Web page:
Monday 19 February 2018

Water staff numbers swell to more than 4,700 nationwide

Consumers will pay a high price for the cost of providing their water
Consumers will pay a high price for the cost of providing their water

Paul Melia Environment Correspondent

THERE are more people running the water network today than a year ago despite promises to reduce costs and make the system more efficient.

New figures show that more than 4,300 people are operating water services in the country's local authorities, bolstered by another 410 working in Irish Water.

The councils are providing water services on behalf of the commercial semi-state for up to 12 years under so-called 'Service Level Agreements' (SLAs).

However, the SLAs have been criticised because there may be too many staff than are needed, which will result in customers having to pay higher annual charges to cover the costs of employing them.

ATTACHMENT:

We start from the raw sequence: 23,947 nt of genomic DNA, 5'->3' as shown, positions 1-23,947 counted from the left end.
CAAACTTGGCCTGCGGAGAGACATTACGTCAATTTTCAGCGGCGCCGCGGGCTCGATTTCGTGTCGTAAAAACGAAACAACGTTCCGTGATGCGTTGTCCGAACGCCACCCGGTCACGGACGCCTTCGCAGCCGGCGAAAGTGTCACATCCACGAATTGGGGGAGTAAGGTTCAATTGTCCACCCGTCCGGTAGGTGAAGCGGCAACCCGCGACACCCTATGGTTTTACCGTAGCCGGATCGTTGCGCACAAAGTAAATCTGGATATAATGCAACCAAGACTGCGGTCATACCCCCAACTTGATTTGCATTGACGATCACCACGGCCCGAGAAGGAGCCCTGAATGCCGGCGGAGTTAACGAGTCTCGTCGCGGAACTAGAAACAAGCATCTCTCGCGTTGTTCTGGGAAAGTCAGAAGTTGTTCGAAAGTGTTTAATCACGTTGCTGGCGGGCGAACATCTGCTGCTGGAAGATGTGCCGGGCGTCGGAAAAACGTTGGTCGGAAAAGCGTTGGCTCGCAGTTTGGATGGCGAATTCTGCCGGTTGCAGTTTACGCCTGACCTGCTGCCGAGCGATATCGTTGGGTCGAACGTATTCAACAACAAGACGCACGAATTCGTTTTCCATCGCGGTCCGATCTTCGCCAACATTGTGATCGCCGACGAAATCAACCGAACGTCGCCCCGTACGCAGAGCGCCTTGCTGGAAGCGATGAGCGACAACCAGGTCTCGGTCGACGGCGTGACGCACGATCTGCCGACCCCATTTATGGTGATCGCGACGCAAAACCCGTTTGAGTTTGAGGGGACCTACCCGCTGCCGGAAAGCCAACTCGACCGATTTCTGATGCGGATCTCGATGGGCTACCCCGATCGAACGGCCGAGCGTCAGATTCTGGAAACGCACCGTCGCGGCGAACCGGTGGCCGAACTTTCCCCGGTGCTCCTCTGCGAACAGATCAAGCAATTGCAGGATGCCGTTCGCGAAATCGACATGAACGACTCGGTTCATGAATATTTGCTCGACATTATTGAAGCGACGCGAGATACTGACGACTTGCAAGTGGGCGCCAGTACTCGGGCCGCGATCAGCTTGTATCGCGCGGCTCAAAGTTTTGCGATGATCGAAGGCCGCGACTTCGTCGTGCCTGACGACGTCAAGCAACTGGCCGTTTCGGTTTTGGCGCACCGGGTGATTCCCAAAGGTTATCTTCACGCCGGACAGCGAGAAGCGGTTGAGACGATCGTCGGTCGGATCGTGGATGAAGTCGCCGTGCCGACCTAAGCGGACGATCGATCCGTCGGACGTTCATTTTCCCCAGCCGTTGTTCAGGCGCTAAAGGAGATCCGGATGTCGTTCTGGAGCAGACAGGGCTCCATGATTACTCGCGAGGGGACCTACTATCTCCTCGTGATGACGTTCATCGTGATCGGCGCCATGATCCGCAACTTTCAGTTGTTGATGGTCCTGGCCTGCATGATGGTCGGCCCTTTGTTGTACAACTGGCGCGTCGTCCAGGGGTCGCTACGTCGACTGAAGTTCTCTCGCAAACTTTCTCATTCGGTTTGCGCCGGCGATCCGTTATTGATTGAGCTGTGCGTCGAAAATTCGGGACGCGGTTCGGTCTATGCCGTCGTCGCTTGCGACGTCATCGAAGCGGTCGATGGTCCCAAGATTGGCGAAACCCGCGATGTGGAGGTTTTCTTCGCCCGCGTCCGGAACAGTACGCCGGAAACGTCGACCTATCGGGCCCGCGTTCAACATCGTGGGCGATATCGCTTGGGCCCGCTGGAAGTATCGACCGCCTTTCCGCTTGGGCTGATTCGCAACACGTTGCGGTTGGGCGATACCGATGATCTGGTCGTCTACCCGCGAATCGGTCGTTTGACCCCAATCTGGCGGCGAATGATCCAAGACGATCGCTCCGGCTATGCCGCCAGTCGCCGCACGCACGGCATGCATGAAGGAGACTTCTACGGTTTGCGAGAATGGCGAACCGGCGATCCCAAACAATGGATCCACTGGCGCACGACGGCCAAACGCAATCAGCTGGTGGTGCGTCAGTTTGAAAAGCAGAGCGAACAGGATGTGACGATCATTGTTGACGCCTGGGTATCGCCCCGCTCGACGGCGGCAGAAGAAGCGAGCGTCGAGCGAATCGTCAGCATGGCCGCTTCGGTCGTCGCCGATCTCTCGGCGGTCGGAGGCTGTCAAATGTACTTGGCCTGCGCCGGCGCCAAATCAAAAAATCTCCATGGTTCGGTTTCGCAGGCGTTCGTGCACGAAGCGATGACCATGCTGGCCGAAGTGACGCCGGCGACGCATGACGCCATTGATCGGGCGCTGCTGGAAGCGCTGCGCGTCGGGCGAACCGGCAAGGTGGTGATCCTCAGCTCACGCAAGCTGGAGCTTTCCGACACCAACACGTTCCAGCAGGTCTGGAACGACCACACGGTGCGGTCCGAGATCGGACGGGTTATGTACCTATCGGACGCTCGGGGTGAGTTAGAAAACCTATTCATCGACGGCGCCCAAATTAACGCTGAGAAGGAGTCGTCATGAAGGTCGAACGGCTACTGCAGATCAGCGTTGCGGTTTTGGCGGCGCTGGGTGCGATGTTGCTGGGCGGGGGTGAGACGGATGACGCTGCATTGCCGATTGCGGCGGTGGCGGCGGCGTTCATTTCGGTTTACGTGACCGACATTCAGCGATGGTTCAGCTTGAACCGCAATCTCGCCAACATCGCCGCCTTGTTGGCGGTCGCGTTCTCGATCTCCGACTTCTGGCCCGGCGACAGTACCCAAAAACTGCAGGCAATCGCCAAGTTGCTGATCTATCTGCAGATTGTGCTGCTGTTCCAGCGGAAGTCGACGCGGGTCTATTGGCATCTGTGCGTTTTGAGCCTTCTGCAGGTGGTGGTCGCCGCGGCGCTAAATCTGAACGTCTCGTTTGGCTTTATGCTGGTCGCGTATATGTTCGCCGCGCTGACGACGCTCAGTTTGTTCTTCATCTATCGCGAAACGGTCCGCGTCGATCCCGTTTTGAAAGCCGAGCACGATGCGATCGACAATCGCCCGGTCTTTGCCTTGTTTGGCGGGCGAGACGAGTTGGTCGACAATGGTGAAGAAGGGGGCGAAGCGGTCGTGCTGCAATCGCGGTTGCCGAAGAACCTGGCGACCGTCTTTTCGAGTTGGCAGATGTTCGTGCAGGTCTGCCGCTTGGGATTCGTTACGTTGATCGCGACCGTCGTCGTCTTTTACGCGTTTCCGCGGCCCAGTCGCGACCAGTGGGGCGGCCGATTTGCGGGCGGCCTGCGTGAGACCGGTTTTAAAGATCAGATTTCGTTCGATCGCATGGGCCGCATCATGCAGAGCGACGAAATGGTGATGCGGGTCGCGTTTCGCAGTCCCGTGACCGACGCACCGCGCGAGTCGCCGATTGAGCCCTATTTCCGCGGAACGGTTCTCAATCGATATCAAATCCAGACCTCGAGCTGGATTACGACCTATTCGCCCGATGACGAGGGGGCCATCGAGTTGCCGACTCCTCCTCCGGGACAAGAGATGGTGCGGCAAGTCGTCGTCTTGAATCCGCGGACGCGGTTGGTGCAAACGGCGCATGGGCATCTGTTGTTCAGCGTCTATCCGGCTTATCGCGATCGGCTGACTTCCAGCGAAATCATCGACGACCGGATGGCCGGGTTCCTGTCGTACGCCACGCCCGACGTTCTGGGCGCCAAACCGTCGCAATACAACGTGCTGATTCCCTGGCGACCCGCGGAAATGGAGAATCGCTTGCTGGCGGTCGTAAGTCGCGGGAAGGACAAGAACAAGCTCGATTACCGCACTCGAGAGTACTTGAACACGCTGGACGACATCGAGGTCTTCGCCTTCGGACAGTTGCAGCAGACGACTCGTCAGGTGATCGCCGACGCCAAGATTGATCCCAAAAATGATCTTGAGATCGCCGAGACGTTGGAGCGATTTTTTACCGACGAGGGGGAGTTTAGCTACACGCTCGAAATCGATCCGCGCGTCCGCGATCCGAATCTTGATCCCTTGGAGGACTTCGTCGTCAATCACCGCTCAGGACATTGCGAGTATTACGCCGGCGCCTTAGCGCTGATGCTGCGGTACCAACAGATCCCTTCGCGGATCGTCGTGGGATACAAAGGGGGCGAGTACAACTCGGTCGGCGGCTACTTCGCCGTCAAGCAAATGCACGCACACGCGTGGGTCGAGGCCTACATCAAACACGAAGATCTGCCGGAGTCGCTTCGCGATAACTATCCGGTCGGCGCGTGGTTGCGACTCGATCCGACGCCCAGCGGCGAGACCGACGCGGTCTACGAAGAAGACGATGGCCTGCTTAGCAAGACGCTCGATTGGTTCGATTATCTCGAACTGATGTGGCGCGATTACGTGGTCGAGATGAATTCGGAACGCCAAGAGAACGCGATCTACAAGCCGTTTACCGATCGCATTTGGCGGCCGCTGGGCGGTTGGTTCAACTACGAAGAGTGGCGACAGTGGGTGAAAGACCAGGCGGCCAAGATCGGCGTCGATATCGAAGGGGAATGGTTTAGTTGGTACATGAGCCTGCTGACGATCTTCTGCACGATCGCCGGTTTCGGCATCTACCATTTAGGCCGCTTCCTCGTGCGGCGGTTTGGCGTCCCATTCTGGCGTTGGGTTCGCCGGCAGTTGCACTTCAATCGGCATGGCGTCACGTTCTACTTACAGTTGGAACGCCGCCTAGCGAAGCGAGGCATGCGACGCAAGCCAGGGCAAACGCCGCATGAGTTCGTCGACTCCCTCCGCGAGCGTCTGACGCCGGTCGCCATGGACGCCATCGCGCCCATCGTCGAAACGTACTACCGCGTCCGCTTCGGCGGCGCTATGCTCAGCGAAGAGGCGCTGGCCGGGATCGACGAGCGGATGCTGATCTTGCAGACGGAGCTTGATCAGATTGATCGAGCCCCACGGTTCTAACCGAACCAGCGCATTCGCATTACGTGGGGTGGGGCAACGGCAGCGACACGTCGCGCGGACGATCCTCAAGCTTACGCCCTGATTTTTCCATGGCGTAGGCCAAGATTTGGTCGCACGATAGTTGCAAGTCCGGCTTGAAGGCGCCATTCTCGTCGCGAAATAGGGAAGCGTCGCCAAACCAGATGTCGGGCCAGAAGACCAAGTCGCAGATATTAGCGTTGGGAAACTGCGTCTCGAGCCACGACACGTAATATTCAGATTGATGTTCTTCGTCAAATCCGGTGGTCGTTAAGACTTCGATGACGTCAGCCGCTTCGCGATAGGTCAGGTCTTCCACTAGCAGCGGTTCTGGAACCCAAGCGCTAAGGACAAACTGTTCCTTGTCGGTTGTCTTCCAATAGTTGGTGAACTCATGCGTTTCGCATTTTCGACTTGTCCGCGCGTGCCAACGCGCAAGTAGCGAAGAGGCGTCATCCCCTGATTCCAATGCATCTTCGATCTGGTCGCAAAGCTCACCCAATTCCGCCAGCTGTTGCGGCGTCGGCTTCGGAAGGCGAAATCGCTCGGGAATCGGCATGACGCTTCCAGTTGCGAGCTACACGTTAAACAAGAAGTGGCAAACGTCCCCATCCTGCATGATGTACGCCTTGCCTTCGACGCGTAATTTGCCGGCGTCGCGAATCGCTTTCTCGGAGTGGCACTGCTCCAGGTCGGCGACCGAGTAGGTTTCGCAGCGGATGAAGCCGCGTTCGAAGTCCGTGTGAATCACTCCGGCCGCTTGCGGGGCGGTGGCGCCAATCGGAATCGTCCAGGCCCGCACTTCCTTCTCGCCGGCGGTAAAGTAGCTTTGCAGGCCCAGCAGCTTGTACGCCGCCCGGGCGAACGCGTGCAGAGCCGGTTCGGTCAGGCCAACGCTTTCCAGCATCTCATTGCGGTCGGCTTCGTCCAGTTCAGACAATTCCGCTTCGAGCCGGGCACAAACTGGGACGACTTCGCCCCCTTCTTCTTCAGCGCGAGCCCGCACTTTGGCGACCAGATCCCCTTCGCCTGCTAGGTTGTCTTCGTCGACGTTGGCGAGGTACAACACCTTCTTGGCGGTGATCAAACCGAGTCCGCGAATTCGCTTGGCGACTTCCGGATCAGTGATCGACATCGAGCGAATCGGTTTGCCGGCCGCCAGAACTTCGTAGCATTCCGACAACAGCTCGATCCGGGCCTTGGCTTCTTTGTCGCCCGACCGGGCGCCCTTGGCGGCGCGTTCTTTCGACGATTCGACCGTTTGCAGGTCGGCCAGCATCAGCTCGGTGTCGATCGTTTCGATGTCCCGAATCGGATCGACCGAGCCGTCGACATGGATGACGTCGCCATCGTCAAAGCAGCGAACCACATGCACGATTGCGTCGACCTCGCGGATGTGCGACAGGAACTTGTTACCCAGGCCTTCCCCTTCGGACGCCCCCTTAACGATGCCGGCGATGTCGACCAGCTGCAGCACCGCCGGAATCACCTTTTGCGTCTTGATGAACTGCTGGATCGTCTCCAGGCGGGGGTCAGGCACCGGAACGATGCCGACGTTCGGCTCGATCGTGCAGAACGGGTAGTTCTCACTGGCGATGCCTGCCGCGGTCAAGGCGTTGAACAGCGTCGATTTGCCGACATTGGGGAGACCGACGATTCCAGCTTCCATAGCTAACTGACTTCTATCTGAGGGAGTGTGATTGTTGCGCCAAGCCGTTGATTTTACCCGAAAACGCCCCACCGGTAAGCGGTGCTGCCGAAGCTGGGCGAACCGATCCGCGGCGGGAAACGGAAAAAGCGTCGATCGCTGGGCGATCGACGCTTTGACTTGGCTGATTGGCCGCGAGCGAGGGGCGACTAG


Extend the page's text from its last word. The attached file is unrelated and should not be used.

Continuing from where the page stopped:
In all, there are 4,319 council staff employed. In addition, there are another 412 in Irish Water, with another 51 posts due to be filled shortly.

But Irish Water insisted there was no over-staffing. The staff employed by the company were providing "additional activities" required of a national utility, such as customer service, managing assets and standardising operations, a spokesman said.

Documents also show that some local authority staff are unclear as to their roles and responsibilities under the arrangements.

Meanwhile, it has emerged that some city and county councils have warned that Irish Water may not be providing sufficient funding to maintain existing services, including treating water.

Dublin City Council warned that "day to day operations may be neglected" and "targets may not be met". The biggest water provider in the state highlights that it must ensure that "DCC has sufficient income from Irish Water to continue to provide the service".

It highlighted there was a lack of clarity on responsibility for repairs, especially on metered homes, and warned there was a lack of a "contingency fund for emergencies" should problems arise.

"DCC may not be able to respond to potential emergency situation," it warns, stating Irish Water need to have contingency funds in place. However, Irish Water said there will be "no deterioration in services provided to customers".

Irish Independent

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